My team is working with financial software that exposes monetary values as C# floating point doubles. Occasionally, we need to compare these values to see if they equal zero, or fall under a particular limit. When I noticed unexpected behavior in this logic, I quickly learned about the rounding errors inherent in floating point doubles (e.g. 1.1 + 2.2 = 3.3000000000000003). Up until this point, I have primarily used C# decimals to represent monetary values.

My team decided to resolve this issue by using the epsilon value approach. Essentially, when you are compare two numbers, if the difference between those two numbers is less than epsilon, they are considered equal. We implemented this approach in a similar way as described in the article below: https://www.codeproject.com/Articles/383871/Demystify-Csharp-floating-point-equality-and-relat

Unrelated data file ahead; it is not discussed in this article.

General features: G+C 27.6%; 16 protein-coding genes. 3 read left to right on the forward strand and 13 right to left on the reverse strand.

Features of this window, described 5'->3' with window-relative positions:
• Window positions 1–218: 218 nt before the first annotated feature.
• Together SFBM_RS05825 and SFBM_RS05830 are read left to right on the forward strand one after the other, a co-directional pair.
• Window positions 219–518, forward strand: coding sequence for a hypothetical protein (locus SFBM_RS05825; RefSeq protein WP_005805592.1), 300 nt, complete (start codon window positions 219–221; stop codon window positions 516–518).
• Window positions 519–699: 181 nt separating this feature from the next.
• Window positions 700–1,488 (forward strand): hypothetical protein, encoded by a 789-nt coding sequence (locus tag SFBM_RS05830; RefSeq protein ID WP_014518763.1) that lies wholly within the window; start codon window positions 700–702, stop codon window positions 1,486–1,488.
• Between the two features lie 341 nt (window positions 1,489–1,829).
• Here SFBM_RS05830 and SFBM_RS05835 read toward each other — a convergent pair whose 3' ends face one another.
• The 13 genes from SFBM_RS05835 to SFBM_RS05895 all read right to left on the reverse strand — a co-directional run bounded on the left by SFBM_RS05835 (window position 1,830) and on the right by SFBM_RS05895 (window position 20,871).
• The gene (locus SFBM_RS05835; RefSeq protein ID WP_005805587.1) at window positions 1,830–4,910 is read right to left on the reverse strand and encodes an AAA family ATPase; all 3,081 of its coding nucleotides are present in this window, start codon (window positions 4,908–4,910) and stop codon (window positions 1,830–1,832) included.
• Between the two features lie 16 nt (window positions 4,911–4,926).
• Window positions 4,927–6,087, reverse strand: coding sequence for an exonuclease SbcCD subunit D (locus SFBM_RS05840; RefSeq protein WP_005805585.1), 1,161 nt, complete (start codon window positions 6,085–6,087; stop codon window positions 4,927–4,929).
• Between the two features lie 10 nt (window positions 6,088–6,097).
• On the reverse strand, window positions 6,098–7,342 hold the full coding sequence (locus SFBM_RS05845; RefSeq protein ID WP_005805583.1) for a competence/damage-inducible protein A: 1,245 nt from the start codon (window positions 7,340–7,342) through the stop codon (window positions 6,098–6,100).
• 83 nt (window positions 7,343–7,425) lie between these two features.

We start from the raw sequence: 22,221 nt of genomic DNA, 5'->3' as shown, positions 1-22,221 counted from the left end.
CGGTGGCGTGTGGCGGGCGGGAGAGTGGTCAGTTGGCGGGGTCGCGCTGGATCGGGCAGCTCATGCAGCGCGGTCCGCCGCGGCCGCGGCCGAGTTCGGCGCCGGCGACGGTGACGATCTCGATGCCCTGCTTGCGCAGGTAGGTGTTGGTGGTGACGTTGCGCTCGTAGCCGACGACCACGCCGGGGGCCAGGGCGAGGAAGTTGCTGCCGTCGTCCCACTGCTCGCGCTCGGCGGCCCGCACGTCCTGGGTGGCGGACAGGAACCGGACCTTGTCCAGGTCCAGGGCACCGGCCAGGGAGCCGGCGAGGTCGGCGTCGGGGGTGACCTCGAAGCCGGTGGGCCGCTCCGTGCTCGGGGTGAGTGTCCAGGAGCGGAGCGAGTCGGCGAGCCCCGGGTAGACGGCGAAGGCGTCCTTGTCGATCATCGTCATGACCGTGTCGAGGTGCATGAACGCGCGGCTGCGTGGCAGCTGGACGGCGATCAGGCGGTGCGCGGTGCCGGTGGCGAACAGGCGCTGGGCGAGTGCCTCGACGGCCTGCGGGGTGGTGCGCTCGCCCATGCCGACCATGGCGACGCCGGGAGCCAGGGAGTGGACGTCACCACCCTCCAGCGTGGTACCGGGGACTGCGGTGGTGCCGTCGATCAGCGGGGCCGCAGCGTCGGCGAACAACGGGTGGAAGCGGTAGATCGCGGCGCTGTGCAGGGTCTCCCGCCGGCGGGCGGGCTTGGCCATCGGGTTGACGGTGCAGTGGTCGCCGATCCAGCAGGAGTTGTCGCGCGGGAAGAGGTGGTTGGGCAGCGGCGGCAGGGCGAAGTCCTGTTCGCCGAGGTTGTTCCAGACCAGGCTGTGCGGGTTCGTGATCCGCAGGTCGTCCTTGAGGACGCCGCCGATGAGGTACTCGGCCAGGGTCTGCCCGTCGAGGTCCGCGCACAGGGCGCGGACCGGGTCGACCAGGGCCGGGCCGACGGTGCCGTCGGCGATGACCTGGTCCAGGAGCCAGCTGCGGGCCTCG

Our challenge has been determining an appropriate value for epsilon. Our monetary values can have up to 3 digits to the right of the decimal point (scale = 3). This means that the largest epsilon we could use is .0001 (anything larger and the 3rd digit gets ignored). Since epsilon values are supposed to be small, we decided to move it out one more decimal point to .00001 (just to be safe, you could say). C# doubles have a precision of at least 15 digits, so I believe this value of epsilon should work if the number to the left of the decimal point is less or equal to 10 digits (15 - 5 = 10, where 5 is the number of digits epsilon is to the right of the decimal point). With 10 digits, we can represent values into the billions, up to 9,999,999,999.999. It's possible that we may have numbers in the hundreds of millions, but we don't expect to go into the billions, so this limit should suffice.

Is my rationale for choosing this value of epsilon correct? I found a lot of resources that discuss this approach, but I couldn’t find many resources that provide guidance on choosing epsilon.